Conveyance practice
conveyance practice
A structural practice that is located within the drainage system where flows are concentrated and are being conveyed along corridor. Include but are not limited to pervious pipes, swales, and other similar systems.
A long narrow trench or furrow dug in the ground, as for irrigation, drainage, or a boundary line.
Natural or artificial means of intercepting and removing surface or subsurface water (usually by gravity).
Drainage area
drainage area
The total surface area upstream of a point on a stream that drains toward that point. Not to be confused with watershed. The drainage area may include one or more watersheds.
Drainage system
drainage system
A system flow of gully inlets, pipes, overland flow paths, open channels, culverts and detention basins used to convey runoff to its receiving waters. City of Toronto 45 Wet Weather Flow Management November 2006
E. Coli
A strain of bacteria found in the gut and waste products of animals. Some strains of this bacterium can be harmful to humans or animals if consumed. Food or water can become contaminated with E.Coli where unsanitary conditions exist.
A biological community, including humans and their natural environment.
End-of-pipe control
end-of-pipe control
A structural best management practice that is located at the end of a flow conveyance route. End-of-Pipe Controls on surface and below ground but are not limited to wet ponds, constructed wetlands and other similar systems.
Emphasis on improving the value of particular aspects of water and related land resources.
Refers to the conditions in which an organism lives and survives or the conditions in which an organism resides. These conditions can be described as aspects of a “physical”, “social” or an “economic” environment, depending on the perspective perceived by the observer.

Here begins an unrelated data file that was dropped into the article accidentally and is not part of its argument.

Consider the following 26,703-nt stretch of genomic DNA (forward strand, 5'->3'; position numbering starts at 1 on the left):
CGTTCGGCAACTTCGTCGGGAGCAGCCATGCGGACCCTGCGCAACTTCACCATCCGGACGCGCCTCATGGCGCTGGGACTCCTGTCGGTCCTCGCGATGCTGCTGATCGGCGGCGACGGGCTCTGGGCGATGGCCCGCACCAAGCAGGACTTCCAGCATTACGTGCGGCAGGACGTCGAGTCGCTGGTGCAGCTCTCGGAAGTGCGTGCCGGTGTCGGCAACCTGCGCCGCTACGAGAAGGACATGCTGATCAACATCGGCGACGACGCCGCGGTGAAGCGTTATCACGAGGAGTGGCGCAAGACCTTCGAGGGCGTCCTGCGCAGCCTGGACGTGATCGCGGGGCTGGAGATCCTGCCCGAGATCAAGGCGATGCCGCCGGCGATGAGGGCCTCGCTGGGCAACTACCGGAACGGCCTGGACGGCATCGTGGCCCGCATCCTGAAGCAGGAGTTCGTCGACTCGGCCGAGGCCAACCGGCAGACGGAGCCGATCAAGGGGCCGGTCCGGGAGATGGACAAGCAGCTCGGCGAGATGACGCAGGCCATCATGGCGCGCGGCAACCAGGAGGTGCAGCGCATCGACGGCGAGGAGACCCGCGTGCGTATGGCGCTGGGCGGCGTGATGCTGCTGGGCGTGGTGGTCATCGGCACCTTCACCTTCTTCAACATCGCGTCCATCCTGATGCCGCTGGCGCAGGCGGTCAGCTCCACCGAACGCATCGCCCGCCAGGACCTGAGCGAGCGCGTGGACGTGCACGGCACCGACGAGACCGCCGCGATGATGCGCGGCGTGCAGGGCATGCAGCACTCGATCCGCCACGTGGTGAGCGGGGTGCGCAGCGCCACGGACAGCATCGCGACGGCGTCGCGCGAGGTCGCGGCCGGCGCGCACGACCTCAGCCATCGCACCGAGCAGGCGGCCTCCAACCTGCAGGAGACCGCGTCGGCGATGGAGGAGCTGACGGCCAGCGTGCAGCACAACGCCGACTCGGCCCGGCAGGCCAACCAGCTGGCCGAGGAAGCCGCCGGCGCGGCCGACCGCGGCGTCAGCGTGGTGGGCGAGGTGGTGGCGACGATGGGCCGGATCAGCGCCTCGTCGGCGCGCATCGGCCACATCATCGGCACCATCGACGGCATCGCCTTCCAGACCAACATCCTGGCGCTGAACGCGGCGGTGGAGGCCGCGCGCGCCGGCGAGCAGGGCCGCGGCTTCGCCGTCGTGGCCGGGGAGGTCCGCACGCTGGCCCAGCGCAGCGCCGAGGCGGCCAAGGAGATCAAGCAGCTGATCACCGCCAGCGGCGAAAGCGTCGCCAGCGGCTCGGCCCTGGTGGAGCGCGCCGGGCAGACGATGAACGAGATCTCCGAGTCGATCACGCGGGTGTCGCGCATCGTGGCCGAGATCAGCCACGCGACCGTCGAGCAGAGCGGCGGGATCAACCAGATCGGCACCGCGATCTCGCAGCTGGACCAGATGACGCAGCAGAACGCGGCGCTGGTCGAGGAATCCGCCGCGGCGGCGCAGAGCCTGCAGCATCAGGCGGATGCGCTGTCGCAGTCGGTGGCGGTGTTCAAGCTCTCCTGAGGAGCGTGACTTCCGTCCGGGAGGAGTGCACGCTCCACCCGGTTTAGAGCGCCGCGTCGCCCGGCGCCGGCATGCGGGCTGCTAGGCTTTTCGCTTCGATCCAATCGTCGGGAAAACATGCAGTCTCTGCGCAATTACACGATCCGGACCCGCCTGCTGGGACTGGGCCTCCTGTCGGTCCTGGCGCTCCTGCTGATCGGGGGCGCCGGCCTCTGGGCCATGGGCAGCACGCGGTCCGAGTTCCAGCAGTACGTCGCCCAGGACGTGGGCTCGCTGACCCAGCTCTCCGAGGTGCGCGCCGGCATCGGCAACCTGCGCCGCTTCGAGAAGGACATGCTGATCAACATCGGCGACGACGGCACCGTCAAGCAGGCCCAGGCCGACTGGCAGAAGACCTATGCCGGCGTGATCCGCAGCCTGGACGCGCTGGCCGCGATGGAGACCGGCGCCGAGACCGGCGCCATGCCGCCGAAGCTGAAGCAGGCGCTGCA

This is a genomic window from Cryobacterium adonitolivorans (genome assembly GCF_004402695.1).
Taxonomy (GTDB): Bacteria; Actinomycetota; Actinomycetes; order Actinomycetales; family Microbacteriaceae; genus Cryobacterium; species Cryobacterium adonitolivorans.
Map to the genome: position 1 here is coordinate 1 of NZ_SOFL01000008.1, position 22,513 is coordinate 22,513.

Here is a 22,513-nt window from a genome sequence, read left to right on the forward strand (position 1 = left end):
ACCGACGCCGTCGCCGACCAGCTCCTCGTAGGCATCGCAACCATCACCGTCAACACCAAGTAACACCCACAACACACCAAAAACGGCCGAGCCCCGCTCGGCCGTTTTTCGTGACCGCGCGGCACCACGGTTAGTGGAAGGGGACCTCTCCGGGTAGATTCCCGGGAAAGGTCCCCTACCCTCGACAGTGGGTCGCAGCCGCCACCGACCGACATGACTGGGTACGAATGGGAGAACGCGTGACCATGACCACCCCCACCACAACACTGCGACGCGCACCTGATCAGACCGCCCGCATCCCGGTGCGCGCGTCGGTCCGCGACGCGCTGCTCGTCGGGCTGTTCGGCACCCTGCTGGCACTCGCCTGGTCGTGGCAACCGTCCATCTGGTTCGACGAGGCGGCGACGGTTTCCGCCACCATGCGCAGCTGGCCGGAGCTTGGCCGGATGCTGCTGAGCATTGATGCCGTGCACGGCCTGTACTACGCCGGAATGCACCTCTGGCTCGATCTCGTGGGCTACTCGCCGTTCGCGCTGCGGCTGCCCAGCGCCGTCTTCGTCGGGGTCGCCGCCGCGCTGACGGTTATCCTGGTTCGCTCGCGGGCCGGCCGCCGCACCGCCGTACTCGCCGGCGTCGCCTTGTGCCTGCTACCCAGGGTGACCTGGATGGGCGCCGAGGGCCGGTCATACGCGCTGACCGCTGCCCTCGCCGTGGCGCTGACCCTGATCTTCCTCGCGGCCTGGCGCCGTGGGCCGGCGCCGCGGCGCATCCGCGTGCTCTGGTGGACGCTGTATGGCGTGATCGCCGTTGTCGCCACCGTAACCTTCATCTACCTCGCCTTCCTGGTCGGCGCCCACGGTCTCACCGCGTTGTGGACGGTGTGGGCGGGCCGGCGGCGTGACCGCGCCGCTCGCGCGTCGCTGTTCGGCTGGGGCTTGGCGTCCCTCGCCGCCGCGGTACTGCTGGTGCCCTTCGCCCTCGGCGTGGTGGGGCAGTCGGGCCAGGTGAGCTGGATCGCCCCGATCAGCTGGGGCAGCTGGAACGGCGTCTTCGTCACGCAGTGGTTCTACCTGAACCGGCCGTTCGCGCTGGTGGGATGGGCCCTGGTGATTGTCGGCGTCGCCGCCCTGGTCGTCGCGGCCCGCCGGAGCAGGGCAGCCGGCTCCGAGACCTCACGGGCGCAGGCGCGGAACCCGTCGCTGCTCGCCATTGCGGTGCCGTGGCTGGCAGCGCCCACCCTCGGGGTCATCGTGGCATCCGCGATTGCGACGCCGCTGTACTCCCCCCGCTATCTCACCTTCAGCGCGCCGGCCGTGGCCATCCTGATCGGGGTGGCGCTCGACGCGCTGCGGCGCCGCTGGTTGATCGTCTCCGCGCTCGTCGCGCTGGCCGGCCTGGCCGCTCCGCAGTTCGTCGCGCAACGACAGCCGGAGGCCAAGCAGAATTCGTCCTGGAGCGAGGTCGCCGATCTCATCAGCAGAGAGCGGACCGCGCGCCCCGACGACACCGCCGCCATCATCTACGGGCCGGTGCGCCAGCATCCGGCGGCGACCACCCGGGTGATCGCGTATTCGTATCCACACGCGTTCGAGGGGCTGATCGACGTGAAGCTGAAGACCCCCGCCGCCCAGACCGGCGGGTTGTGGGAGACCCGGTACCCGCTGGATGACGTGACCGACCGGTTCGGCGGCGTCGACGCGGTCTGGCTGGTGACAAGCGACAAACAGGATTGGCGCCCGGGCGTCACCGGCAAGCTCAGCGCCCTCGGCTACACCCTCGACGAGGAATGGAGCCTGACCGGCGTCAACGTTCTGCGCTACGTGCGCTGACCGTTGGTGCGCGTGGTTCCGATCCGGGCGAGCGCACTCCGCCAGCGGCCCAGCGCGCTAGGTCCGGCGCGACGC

(1) The wearing away of the land surface by moving water, wind, ice or other geological agents, including such processes as gravitation creep; (2) Detachment and movement of soil or rock fragments by water, wind, ice or gravity (i.e. Accelerated, geological, gully, natural, rill, sheet, splash, or impact, etc).
Erosion control
erosion control
Includes the protection of soil from dislocation by water, wind or other agents.
The quantity of water transpired (given off). Retained in plant tissues, and evaporated from plant tissues and surrounding soil surfaces. Quantitatively it is usually expressed in terms of depth of water per unit area during a specified period. e.g. mm/day
The downward movement of water through the soil, the downward flow of runoff from the bottom of an infiltration BMP into the soil.
Extended detention
extended detention
A stormwater design features that provides for the gradual release of a volume of water in order to increase settling of pollutants and protect downstream channels from frequent storm events.
First flush
first flush
The delivery of a disproportionately large load of pollutants during the early part of storms due to the rapid runoff of accumulated pollutants. The first flush of runoff has been defined several ways (e.g., 10 mm per impervious area).
Floodplain (100-year)
The area adjacent to a stream that is, on average, inundated once a century
A branch of both physiography and geology that deals with the form of the earth, the general configuration of its surface, and the changes that take place due to erosion of the primary elements and the buildup of sediment.
The water below the surface, and typically below the groundwater table.
Groundwater recharge
groundwater recharge
Increases in groundwater storage by natural conditions or by human activity. See also artificial recharge
Groundwater table
groundwater table
water table
Water table
The upper surface of the zone of saturation, except where the surface is formed by an impermeable body.
Referring to the source of a stream or river.
Treatment train
treatment train
Stormwater management following the hierarchical approach: Source Control measures, Conveyance Control measure and End of Pipe treatment to achieve the water quality and water balance target for lot level development of the preferred strategy.
Hydrologic cycle
Also called the water cycle, this is the process of water evaporating condensing, falling to the ground as precipitation and returning to the ocean as run-off.
Relating to the properties, distribution and effects of water on and below the earth’s surface, and in the atmosphere.
The slow movement of water into or through a soil or drainage system.
Infiltration rate
infiltration rate
The rate at which stormwater percolates into the subsoil measured in inches per hour.
Inflow and/or infiltration of water into a sewer.